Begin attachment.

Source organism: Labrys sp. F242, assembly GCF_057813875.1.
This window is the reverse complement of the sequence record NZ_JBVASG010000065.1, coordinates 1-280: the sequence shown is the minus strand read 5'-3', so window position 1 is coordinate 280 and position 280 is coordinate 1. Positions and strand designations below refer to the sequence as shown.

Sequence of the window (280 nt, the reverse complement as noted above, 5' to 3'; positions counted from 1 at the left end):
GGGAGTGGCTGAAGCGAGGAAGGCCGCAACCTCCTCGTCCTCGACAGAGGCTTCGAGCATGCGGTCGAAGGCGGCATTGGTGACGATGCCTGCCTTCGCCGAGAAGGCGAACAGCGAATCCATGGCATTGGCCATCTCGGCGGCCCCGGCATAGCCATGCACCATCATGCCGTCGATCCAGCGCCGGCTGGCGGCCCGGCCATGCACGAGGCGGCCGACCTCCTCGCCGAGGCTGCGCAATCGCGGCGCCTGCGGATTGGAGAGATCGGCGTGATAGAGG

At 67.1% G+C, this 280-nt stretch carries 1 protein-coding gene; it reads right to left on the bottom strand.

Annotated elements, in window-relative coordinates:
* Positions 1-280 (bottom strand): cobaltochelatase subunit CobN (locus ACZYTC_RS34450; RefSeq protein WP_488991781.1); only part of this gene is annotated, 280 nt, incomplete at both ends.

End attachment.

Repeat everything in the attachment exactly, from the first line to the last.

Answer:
Source organism: Labrys sp. F242, assembly GCF_057813875.1.
This window is the reverse complement of the sequence record NZ_JBVASG010000065.1, coordinates 1-280: the sequence shown is the minus strand read 5'-3', so window position 1 is coordinate 280 and position 280 is coordinate 1. Positions and strand designations below refer to the sequence as shown.

Sequence of the window (280 nt, the reverse complement as noted above, 5' to 3'; positions counted from 1 at the left end):
GGGAGTGGCTGAAGCGAGGAAGGCCGCAACCTCCTCGTCCTCGACAGAGGCTTCGAGCATGCGGTCGAAGGCGGCATTGGTGACGATGCCTGCCTTCGCCGAGAAGGCGAACAGCGAATCCATGGCATTGGCCATCTCGGCGGCCCCGGCATAGCCATGCACCATCATGCCGTCGATCCAGCGCCGGCTGGCGGCCCGGCCATGCACGAGGCGGCCGACCTCCTCGCCGAGGCTGCGCAATCGCGGCGCCTGCGGATTGGAGAGATCGGCGTGATAGAGG

At 67.1% G+C, this 280-nt stretch carries 1 protein-coding gene; it reads right to left on the bottom strand.

Annotated elements, in window-relative coordinates:
* Positions 1-280 (bottom strand): cobaltochelatase subunit CobN (locus ACZYTC_RS34450; RefSeq protein WP_488991781.1); only part of this gene is annotated, 280 nt, incomplete at both ends.